Santa Fe’s La Fonda on the Plaza

There’s no better way to relish the Pueblo Revival architecture of Santa Fe than to immerse yourself in one of its finest establishments, La Fonda on the Plaza. According to the city’s records there has always been a fonda (inn) on the hotel’s site since the Santa Fe was founded in 1607. This venerable luxury hotel was constructed in 1922 as railway hotel under the auspices of the Fred Harvey Company, who operated several dozen lodgings across the Western USA. You can learn more about Fred Harvey’s remarkable empire at the nearby New Mexico History Museum.

 

 

Before embarking into the wondrous world of luxury lodgings and fine dining, Fred was a New York dishwasher. The vaunted Southwest designer, Mary Jane Coulter, was deployed by Harvey to unleash her creative verve across a slate of their railway hotels, including the Grand Canyon’s El Tovar. La Fonda continues to faithfully radiate with Coulter’s divine vision, best expressed by the whimsically painted headboards in every guestroom and the handcrafted furniture.

 

 

Early New Mexican themes predominate, from painted tile murals in the bathrooms to Native American textiles and designs on the blankets, curtains and rugs, to the local art that hangs in every room. Despite a major renovation several years ago, La Fonda has remained true to Coulter’s seductive Southwest aesthetic, which first lured rail passengers to this iconic sanctuary, over a century ago. Santa Fe prides itself on its distinctive blend of traditional Native American culture and edgy hipster cool.

 

 

La Fonda personifies that spirit, from the café in its time-honoured tiled lobby to its Pueblo Revival tower. I soon noticed that the lobby is a vibrant nexus for locals and visitors alike, who flock here to wine, dine and revel in the property’s finest features. The museum-like attention to detail is remarkable, from the hand-carved furniture, glorious fireplaces and vintage light fixtures to the staggering collection of Southwest art. Docents lead regular free tours, dipping into the hotel’s deep history and art. (Reservations are essential.)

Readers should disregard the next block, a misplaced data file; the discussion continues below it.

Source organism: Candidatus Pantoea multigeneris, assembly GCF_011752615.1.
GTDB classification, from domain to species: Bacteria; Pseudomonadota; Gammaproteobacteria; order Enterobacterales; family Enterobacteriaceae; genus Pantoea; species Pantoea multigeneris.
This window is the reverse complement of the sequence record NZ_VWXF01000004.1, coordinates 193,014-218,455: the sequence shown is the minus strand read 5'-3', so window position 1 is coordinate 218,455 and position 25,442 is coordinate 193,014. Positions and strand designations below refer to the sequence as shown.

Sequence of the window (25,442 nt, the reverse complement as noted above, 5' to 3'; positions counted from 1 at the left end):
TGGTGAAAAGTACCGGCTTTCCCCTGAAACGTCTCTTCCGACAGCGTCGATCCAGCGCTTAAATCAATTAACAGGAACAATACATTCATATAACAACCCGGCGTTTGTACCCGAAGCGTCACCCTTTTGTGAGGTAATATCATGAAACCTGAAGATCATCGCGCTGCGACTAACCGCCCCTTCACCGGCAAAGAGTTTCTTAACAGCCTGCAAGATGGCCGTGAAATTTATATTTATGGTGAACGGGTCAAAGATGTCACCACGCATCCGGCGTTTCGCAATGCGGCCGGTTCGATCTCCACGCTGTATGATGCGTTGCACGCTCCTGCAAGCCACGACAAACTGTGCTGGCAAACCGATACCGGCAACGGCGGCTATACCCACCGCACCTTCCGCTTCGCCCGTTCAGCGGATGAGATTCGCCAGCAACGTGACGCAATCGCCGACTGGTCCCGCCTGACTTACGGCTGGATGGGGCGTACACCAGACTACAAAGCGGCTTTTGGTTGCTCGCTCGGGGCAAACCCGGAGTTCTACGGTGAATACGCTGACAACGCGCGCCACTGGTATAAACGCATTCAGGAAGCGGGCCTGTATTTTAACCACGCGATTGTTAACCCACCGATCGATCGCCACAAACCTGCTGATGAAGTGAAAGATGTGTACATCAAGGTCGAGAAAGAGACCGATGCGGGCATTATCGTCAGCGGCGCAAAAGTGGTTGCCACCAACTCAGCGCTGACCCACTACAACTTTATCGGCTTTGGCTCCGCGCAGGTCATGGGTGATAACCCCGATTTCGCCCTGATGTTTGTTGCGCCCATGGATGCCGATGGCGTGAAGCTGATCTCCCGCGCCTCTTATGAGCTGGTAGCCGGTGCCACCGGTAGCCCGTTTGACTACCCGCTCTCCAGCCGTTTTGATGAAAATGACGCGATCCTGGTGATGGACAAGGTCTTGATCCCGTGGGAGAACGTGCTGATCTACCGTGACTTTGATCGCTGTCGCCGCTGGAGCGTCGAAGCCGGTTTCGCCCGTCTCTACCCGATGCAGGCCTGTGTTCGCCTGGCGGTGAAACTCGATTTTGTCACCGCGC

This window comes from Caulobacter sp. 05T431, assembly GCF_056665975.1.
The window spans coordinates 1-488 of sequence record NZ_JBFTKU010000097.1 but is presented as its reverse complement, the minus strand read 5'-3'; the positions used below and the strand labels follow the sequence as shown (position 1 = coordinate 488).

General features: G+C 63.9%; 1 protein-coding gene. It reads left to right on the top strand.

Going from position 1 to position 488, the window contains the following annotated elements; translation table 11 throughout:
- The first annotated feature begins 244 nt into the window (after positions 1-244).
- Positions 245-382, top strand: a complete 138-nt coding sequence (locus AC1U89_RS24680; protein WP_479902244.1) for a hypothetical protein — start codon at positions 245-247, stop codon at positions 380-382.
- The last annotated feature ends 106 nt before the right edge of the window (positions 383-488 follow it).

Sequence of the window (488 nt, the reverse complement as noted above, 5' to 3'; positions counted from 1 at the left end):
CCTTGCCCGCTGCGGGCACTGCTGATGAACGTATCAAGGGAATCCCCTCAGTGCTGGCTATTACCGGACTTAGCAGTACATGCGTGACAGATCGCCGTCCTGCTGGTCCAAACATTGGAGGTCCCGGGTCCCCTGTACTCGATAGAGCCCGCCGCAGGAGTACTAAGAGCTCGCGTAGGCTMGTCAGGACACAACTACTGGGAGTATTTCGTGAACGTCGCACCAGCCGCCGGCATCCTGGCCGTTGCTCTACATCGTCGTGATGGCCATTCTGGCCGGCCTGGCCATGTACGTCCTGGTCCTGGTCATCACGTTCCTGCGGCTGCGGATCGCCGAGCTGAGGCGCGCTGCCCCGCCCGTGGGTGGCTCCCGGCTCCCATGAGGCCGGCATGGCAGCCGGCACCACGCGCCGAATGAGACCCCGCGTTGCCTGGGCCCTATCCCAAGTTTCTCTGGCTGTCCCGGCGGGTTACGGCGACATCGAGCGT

Alternatively, you can download the La Fonda mobile app and explore the artworks like a local. Spanning off the lobby is the buzzing La Fiesta Lounge, the atmospheric La Plazuela restaurant, along with a slew of galleries and boutiques, ranging from La Fonda Indian shop, which specialises in Native American jewellery and pottery, to Passementrie, which offers handmade textiles. Stylish and festive, La Fiesta Lounge presents nightly live music, a supreme perch for people-watching and some of the best margaritas in town.

 

 

As much a Native American museum as a restaurant, the hotel’s legendary cuisine is lustily showcased at La Plazuela, with its hand-painted windows illuminating an abundance of folk art. All individually decorated, the glass panes festoon the surrounds of the restaurant and are a cat-nip for Instagram. They were created by Ernesto Martinez, widely regarded as la Fonda’s resident artist, who stamped his mark throughout the property, including commissioned paintings and murals and custom tinwork. La Plazuela (little plaza) is an instantly likable space, high-ceilinged and atrium-style with fairy-lit trees in the middle of the room.

 

 

Beyond its dazzling design, classic Santa Fe cuisine prepared with a modern twist is what you can expect, such as enchiladas del norte and red chile pork tamales. I got my days off to a cracking start breakfasting on Huevos Rancheros, comprising eggs cooked over-easy on corn tortillas, New Mexico Hatch, red, green and Christmas chile ( Santa Fe’s spelling of chilli), asadero cheese, crispy tortilla strips, smoky black beans, pork posole and warm flour tortillas. For dinner, don’t miss the Filet Enchiladas, bursting with chargrilled beef, fresh white corn, cheese enchiladas, chile, pinto and pinto beans.

 

 

In the warmer months, another stirring hospitality spot is the Bell Tower Bar, a supreme rooftop roost from which to watch the afternoon fade into a rich Santa Fe sunset, over playful cocktails. My gorgeous guestroom, brimming with contemporary creature comforts, was also graced with hand-carved Southwestern antiques and fine artwork, including a brightly-painted headboard. Higher-end suites are accentuated with fireplaces and balconies. Designer toiletries, a custom-tiled walk-in shower, bidet and large tub define the bathroom.

 

 

Iconic architecture, a prime location, stylish digs, a deep history, ever-evolving art, embracing ambience and highly attentive service all combine to make this decorated hotel the Grand Dame of Santa Fe. It’s now wonder that La Fonda keeps enticing guests back time and again to experience the American Southwest. How very apt that the Santa Fe Trail, which previously carried goods and helped populate the American West, ends right at the doorstep of the inn. https://www.lafondasantafe.com/ 

 

 

Routinely lauded as one of the USA’s finest destinations, if you’re planning a visit to this New Mexico treasure-chest, check-in on the official visitor website. https://santafe.org/

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Under the spell of Santa Fe - For the Love of TravelFor the Love of Travel | New Zealand's travel news site to plan your perfect holiday|onJuly 2, 2019at11 PM

[…] was established in 1878, giving rise to explosion in tourism and development of the landmark hotel, La Fonda on the Plaza. […]

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